On Tuesday, July 3 of the aforementioned date is when Andy Samuel Griffith, star of the iconic television show “The Andy Griffith Show” and “Matlock” passed away from a heart attack at about 7 a.m. at his home on Roanoke Island in in Dare County, NC, which is in the Outer Banks of North Carolina.

The 86-year-old Griffith had his wife of 29 years Cindi Knight by his side. He is also survived by his daughter adoptive daughter Dixie Nan.

“Andy was a person of incredibly strong Christian faith and was prepared for the day he would be called home to his Lord,” Knight said in a statement two Tuesdays ago.

Griffith had been married twice before. First two Barbara Bray Edwards from 1949-1972. They adopted a son who they named Andrew Samuel Griffith Jr., who was born in 1957 and was known as Sam Griffith and they also adopted aforementioned Dixie. Samuel, who became a real-estate developer died in 1996 after years of alcoholism.

Griffith’s second marriage was to Greek actress Solica Cassuto. They were married from 1973-81.

Within five hours of his passing, Griffith was put to rest in the Griffith Family Cemetery on Roanoke Island.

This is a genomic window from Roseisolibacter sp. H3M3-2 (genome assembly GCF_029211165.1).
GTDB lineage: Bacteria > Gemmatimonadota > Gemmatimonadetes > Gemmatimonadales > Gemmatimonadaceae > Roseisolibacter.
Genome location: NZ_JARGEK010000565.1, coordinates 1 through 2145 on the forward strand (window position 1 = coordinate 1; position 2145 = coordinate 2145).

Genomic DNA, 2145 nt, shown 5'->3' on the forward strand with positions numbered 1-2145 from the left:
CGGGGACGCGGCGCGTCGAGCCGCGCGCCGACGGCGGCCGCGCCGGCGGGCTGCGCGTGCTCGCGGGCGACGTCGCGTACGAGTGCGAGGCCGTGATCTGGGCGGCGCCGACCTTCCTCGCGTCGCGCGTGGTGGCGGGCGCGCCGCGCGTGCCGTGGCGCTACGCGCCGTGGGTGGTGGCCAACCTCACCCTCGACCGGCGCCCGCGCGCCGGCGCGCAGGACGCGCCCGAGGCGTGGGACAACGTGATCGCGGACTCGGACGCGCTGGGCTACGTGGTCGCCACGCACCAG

Born on June 1, 1926, the same birth date as icon Marilyn Monroe, in Mount Airy, NC to Carl Lee Griffith and his wife Geneva Nunn, Griffith spent the first years of his life living with relatives until his parents could afford to purchase a home. He slept those early months of life in dresser drawers. When he was three, Carl started working as a carpenter and earned enough to purchase a home in Mount Airy’s “blue-collar” southside.

When he began school he quickly realized that he was different from the other students. He was a shy student at first, but when he found a way to make his fellow peers laugh, he started to open up and come into his own.

At Mount Airy High School, Griffith cultivated an interest in the arts and was a frequent participant in the school’s drama program.

He had a growing love for music, particularly swing music.

Griffith was raised Baptist and the person he looked up to was Ed Mickey, Grace Moravian Church’s minister, who was the leader of the brass band and who taught Griffith to sing and play the trombone.